“Wala na ito, pare. There is a program to eat me.”MANILA, Philippines – The late Angelo Reyes would utter these words again and again to his longtime friend and Academy upperclassman, retired Navy Commodore Rex Robles, in the days following the first Senate testimony of Reyes’s former budget officer, retired Lt. Col. George Rabusa. Reyes felt the die was cast, and that the ongoing inquiry would not just drag the military but his entire family down. “He was depressed,” Robles told Newsbreak. The Senate hearing yesterday particularly singled out Reyes’s wife, Teresita, who was a close friend of another military wife, Erlinda Ligot. They were known ballroom dancing and traveling partners. As someone who has his own intelligence network, Reyes knew that in due time, the investigation will bring out even “personal details” about his family, according to Robles. After lunch also yesterday, Robles said Reyes got a call from former President Arroyo, apparently asking him about what he was planning to do in the wake of the investigation. In particular, Robles said Mrs. Arroyo asked Reyes about a supposed letter he had sent to Sen. Antonio Trillanes last year, challenging the senator to name names and identify already the “man” behind former military comptroller Carlos Garcia. That letter was hand-delivered to Trillanes by a Trillanes classmate at the Philippine Military Academy, according to Robles. It’s Robles’s theory that there is another “powerful Arroyo man” behind Garcia. But Trillanes has already said repeatedly it was Reyes. Following Rabusa’s first appearance at the Senate, Reyes was “just gloomy” and refused to leave his home, according to Robles. “Hawak nila ang lahat. Wala na ito (They control everything. I have reached a dead-end),” Reyes would constantly tell Robles. Reyes and Robles go a long way. Robles, who graduated in 1965 at the Philippine Military Academy, was Reyes’s “yearling,” a PMA lingo for an upper class cadet assigned to take care of a cadet one batch younger. Robles said he tried to put things in perspective for the retired chief of staff, reminding him of the book that Reyes himself had given to him titled “Gamesmanship.” One option they discussed was for Reyes to call for an executive session, a closed-door hearing with the senators and congresspersons. But even that did not seem palatable to Reyes. Robles said he told Reyes it would help if he considered this episode as a “game” and that “he should play along with it.” “But I saw darkness, that he felt it was a dead-end for him,” Robles said. “He would always say, wala na ito, tapos na ito.” – Glenda M. Gloria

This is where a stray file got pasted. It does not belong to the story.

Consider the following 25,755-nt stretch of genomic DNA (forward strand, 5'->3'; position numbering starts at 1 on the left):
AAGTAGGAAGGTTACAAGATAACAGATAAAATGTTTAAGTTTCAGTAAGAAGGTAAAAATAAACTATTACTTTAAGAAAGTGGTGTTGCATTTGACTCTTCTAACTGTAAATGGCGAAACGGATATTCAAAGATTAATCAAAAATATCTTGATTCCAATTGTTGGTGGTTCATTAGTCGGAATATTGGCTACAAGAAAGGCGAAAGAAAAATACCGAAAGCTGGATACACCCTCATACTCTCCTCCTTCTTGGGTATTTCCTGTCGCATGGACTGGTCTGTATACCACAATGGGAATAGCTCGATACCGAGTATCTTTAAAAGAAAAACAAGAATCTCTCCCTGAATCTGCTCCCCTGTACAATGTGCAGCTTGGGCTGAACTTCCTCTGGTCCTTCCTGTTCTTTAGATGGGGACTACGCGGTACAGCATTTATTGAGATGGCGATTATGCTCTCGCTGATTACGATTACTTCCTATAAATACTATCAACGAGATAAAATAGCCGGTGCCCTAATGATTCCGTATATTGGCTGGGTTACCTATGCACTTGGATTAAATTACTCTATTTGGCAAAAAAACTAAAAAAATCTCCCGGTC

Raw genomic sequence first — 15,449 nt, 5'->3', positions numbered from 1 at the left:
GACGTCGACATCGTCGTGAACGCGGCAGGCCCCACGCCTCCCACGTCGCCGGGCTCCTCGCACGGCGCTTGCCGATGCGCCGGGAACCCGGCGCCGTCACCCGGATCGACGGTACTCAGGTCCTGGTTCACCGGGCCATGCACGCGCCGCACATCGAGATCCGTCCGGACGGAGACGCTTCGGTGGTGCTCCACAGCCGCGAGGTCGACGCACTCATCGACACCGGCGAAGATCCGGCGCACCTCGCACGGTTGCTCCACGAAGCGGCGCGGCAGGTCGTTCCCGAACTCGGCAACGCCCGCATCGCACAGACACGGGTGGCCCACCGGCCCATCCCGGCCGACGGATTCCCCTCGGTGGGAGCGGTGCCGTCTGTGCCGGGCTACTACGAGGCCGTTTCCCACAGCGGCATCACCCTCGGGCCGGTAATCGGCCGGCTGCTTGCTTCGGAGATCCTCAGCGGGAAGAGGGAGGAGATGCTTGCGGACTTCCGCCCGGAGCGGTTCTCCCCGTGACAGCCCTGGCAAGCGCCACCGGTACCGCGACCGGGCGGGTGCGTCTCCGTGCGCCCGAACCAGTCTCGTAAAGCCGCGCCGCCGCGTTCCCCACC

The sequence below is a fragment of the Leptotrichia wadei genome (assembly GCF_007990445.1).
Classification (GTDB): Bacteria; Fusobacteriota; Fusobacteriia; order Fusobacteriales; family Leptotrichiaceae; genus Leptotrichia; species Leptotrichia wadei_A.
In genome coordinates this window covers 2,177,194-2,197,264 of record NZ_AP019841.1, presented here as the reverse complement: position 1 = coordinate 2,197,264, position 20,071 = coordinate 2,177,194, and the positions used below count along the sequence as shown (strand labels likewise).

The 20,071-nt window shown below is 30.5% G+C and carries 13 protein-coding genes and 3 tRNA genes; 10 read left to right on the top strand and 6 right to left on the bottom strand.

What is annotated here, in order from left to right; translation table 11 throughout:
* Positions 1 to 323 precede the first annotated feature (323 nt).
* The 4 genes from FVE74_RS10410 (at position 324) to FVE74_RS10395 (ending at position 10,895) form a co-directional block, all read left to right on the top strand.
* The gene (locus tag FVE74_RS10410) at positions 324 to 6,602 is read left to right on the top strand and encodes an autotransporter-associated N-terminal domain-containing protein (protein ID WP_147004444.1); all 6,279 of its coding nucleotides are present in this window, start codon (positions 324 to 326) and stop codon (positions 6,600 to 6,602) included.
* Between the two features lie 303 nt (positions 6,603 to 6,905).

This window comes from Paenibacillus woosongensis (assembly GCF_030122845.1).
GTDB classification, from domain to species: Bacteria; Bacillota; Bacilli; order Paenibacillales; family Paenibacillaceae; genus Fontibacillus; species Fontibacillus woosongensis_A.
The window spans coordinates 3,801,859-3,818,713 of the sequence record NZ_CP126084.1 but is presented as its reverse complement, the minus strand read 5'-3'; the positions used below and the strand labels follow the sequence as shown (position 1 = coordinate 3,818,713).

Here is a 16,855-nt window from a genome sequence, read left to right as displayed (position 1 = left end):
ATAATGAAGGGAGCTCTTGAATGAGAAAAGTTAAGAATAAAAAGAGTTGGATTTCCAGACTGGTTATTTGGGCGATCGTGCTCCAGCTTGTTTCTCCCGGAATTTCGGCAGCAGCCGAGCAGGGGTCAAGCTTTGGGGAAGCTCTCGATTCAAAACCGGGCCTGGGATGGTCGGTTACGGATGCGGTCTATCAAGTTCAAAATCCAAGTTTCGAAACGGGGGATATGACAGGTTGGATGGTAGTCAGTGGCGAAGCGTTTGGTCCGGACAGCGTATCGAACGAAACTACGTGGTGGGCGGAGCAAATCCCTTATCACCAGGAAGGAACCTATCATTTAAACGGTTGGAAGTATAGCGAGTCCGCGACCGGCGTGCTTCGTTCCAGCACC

Since Newsbreak's website is down due to high traffic, I'm posting it here for those who wants to read this very interesting piece following the suicide of General Angelo Reyes.